The opinion of the court was delivered by: Hoffman, District Judge.
The defendant, Louis S. Bahcall, has moved to dismiss the
indictment in this case, which involves alleged evasion of income
taxes due and owing by the Western Supply and Furnace Company, a
corporation. The motion is based principally on the omission of
the Government to specify in the indictment Bahcall's specific
capacity, relationship or connection with the defendant
corporation. Bahcall also alleges that the indictment is
defective in that it does not allege sufficient facts to
constitute an indictable offense by the individual defendant and
that the indictment does not set forth sufficient facts to show
the existence of all the elements which under Section 145(b),
26 U.S.C.A., are necessary to constitute an indictable offense. The
defendant avers further that the indictment is defective because
it does not state the means by which he attempted to defeat and
evade part of the tax due.
Subsection (b) was intended to cover any person who wilfully
attempts to evade a tax. The statute undoubtedly was meant to
cover not only derelict officers and employees but all others who
attempt to evade taxes. It is therefore not essential that the
capacity of the individual defendant be alleged. Certainly the
omission of the characterization does not render the indictment
fatally defective. United States v. Troy, 293 U.S. 58, 55 S.Ct.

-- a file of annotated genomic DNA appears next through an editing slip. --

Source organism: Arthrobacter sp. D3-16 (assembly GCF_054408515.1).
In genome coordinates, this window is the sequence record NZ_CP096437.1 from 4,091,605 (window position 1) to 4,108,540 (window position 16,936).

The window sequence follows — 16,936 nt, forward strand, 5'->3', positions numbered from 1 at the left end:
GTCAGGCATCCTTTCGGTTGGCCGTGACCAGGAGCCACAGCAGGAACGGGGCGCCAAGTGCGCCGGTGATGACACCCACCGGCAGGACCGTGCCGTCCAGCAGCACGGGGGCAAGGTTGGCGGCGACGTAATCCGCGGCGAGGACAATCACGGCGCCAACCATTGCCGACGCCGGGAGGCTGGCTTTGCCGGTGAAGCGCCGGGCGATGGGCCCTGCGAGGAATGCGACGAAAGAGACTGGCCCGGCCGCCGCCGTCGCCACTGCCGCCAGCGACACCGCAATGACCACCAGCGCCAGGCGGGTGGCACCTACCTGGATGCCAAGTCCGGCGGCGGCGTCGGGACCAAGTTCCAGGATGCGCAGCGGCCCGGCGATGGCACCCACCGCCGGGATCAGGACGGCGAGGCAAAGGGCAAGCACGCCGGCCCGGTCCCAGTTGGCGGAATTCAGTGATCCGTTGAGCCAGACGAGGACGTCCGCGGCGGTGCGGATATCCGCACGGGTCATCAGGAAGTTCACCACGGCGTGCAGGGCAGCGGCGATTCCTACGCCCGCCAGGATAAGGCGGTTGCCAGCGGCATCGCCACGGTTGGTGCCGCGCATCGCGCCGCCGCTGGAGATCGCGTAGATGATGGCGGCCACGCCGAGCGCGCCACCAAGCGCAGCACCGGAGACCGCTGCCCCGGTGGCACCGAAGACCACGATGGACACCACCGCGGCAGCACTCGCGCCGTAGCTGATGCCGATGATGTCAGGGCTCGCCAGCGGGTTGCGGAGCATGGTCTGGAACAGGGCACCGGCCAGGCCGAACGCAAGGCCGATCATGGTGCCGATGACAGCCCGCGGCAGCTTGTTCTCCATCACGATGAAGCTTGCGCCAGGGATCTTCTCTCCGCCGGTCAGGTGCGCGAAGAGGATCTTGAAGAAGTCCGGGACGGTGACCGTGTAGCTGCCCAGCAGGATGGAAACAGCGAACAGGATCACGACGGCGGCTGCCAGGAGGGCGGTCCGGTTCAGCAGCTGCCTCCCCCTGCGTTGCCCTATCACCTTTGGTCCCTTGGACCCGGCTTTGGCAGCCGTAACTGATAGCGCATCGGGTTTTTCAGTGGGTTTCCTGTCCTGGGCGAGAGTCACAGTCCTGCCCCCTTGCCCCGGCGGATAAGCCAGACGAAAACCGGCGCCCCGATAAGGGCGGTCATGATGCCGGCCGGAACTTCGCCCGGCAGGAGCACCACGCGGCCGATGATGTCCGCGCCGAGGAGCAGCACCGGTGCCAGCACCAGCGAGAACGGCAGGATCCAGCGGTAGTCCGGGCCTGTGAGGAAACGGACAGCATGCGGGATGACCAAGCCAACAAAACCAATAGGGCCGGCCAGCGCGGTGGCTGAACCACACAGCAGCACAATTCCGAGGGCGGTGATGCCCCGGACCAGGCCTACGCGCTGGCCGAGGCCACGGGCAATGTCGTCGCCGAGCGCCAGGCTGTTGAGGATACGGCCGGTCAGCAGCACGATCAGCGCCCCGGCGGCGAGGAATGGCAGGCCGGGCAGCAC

23, 79 L.Ed. 197; Locke v. United States, 5 Cir., 166 F.2d 449.
As to the other grounds for dismissal raised by the defendant,
reference is made to the case of Guzik v. United States, 7 Cir.,
54 F.2d 618, certiorari denied 285 U.S. 545, 52 S.Ct. 395, 76
L.Ed. 937, where it was held that an indictment charging the
filing of a return showing income less than that actually
received was properly drawn under the statute punishing a wilful
attempt to evade tax; and in Capone v. United States, 7 Cir.,
56 F.2d 927, it was held that an indictment need not specify the
means whereby the defendant attempted to evade or defeat income
tax. Again, in
United States v. Miro, 60 F.2d 58, it was held that the
particular means employed in an attempt to evade income tax need
not be alleged in an indictment for such an offense. Also, in the
case of United States v. Mangiaracina, D.C.Mo., 92 F. Supp. 96,
it was held that an indictment charging, inter alia, the
concealing of the defendant's true gross and net income for a
specified year was sufficient against a motion to dismiss.
The motion of the defendant, Louis S. Bahcall, to dismiss the
indictment is denied.
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